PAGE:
Spinners will come into play for sure but pacers can't be ignored either in pink-ball Test: Kohli

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Ahmedabad, Feb 23 (PTI) A rank turner is being anticipated at Motera but India captain Virat Kohli expects pacers to have as big a role as spinners in the day-night third Test against England, a side riddled with 'many weaknesses' according to him.

Both teams have won a game each in the four-match series and ahead of third Test here starting Wednesday, the talk has been incessantly focussed on the nature of the virgin track at the refurbished stadium.

Asked if the ball is unlikely to swing much in the third Test, Kohli said he expects the pacers to be in the game till the ball is 'nice and shiny'.

'I don't think that is an accurate assessment (that bowl will not swing). The pink ball does tend to swing a lot more than the red ball. We experienced that when we played for the first time in 2019 (against Bangladesh),' Kohli said in the pre-match press conference.

Kohli also rejected the assessment that England would have an edge if the pitch favours pacers.

'...not really bothered about what the strengths and weaknesses of the English team are. We have beaten them in their home as well, where the ball does way more and hold them out every time so we're not really bothered with that. It's just about playing well as a team,' he said.

'And yeah, there are many, many weaknesses in the opposition side as well, if you are keen to exploit them. If it's a seamer friendly track for them it's for us as well.

'And we probably have, you know, among other teams, the best bowling attack in the world so we're not really bothered by what the ball might bring differently to the table. We're ready for anything that comes our way,' he asserted.

Senior India batsman Rohit Sharma has already said that it will be another turning pitch. Kohli said facing the pink ball is more challenging than the red ball irrespective of the nature of the surface.

'It is much more challenging to play with pink ball regardless of the pitch you play on. Especially in the evening, if as a batting team, you are starting your innings under lights then that one and a half hour is very challenging,' he said.

'Yes spin will come into play for sure but I don't think the new ball and fast bowlers can be ignored. The pink ball does bring them into the game till the ball is nice and shiny, something we are very well aware of and preparing accordingly,' added Kohli.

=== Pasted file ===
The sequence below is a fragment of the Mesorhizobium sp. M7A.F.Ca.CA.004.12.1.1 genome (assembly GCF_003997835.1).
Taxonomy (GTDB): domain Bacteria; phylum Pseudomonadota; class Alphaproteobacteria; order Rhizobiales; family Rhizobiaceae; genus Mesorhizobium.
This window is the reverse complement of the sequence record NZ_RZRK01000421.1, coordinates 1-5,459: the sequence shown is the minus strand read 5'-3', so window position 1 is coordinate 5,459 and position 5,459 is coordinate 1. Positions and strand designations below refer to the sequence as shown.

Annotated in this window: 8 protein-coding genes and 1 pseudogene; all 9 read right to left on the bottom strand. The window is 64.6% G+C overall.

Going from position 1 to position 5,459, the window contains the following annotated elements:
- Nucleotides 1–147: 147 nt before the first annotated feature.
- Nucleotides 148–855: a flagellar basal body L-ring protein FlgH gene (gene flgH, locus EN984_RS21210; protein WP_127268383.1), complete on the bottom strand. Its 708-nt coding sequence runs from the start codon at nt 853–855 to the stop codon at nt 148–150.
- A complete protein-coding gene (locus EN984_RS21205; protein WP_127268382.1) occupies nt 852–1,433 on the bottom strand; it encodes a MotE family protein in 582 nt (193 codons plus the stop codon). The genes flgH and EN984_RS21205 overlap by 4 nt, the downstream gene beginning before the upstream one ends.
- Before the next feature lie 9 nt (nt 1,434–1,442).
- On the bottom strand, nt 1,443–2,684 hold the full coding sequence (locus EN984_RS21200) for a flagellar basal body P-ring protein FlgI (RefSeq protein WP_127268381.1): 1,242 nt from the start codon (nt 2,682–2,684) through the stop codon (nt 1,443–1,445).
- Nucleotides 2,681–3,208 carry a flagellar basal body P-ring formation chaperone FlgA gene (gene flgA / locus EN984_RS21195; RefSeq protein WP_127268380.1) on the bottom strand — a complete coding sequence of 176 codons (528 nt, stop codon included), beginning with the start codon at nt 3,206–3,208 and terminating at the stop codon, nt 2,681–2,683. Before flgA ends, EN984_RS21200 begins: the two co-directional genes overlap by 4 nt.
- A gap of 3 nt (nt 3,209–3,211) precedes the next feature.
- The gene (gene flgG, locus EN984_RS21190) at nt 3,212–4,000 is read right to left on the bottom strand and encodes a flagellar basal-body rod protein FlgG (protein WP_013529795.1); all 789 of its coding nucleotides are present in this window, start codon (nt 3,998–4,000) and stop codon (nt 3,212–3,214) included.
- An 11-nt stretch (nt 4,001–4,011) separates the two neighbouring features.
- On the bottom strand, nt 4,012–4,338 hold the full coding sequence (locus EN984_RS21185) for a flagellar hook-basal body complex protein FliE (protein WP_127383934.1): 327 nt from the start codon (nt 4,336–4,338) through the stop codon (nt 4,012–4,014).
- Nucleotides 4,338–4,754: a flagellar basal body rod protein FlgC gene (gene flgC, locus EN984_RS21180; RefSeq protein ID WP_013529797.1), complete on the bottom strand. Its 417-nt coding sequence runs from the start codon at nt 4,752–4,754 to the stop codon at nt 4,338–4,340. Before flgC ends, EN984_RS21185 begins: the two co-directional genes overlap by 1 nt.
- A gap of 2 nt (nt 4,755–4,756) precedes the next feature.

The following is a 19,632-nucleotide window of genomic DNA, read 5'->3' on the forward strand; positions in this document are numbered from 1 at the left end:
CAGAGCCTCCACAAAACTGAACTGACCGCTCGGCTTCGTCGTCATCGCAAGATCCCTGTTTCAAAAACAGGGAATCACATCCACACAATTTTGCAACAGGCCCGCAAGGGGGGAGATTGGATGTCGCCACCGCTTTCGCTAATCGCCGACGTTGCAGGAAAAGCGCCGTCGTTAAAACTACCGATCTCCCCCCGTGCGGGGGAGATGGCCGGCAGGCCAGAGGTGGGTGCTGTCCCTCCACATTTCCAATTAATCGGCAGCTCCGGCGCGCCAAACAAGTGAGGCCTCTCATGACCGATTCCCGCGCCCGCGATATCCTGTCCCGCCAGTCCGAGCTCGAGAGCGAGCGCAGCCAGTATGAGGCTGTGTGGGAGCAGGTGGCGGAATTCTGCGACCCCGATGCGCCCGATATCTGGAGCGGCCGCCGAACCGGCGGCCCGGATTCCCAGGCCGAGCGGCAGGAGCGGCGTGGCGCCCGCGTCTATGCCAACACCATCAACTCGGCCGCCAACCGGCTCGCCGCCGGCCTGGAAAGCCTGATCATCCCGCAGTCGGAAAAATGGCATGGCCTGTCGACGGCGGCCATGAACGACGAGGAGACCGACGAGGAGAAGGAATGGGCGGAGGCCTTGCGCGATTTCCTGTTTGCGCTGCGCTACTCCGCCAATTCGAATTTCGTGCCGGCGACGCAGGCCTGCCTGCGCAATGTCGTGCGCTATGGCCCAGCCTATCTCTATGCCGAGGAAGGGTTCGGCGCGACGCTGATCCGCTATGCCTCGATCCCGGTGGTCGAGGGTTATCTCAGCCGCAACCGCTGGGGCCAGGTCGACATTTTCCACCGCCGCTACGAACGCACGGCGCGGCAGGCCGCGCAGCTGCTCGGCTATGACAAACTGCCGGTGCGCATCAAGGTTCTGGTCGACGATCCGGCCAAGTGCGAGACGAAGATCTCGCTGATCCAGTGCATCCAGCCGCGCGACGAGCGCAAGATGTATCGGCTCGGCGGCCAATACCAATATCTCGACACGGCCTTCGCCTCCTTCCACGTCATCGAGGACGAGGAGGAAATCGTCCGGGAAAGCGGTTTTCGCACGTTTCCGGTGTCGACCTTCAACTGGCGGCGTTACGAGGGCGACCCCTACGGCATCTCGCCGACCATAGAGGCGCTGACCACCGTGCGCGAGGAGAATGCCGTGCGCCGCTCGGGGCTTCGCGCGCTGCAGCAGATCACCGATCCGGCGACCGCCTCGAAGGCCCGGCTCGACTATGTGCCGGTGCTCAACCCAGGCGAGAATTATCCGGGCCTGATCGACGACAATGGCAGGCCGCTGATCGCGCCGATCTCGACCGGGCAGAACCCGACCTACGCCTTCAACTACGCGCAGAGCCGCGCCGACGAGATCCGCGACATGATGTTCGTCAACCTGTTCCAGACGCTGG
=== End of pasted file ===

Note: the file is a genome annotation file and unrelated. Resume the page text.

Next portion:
India have played only two pink-ball Tests so far. They won at home against Bangaldesh in 2019 but more recently, lost to Australia heavily in Adelaide, where they were bowled their lowest total ever -- 36.

Talking about the experience his team has gained from the two outings, Kohli said: 'Last time we experienced that the first session is probably the nicest to bat when the sun is out and ball doesn't do much. But when it starts to get dark, especially during that Twilight, it gets very tricky.

'The light changes, it's difficult to see the ball and then under lights, it is like playing the first session in the morning. In a normal Test match the ball does tend to swing a lot (in morning). So, I think it's a reversal of roles and something that you need to adjust to quite quickly,' he explained.

A win at Motera will see Kohli surpassing M S Dhoni to become the most successful Indian captain at home. Kohli had equalled Dhoni's record of 21 wins in the second Test in Chennai. 'These are very fickle things which probably look great from the outside comparing two individuals and that's something that people on the outside love to do all the time.

'But that really doesn't matter to any of us to be very honest because the mutual respect and understanding and camaraderie that we have as teammates or with your ex-captain is something that you hold really close to your heart.' India need to win the series 2-1 or 3-1 to qualify for the WTC final and a draw in the final game will be enough if the hosts win the day-nighter here.

'We're not looking to win one and draw one we are looking to win both. For us, these are two games of cricket and solely the only thing that we're focused on. What it does afterwards is a conversation for later,' said Kohli in response to a question on WTC.

Around 50,000 spectators will be allowed to watch the game in a facility which is capable of holding 1,10,000 and Kohli said their presence will make a massive difference.

'The crowds really get behind us and we saw in the second Test, you know, the opposition does feel the pressure.

'...you walk into the field and 30,000 fans are booing you or you know, clapping when the bowler is running into bowl, it does play on your head. We would love for that atmosphere to be present, you know, make life more difficult for the opposition and really get behind the team.' Reflecting on India's rather disastrous last pink-ball outing against Australia when the team was shot out for a record low of 36, Kohli cited how England did equally badly in their previous day-night game.

'Both are bizarre experiences for two quality sides. If you ask England the same question that do you think you could be bowled out for 50 again, their answer will be no.

'Barring that 45 minutes of bad cricket, we dominated that (Adelaide) Test as well. We are confident of how we play the pink ball. Even in Australia, where the pitches were assisting their seamers, they were under the pump throughout the game. We understand that quite well.

'These are experiences. Not a mental scar. Not a hindrance. Something you learn from and move ahead.' PTI BS APA PM PM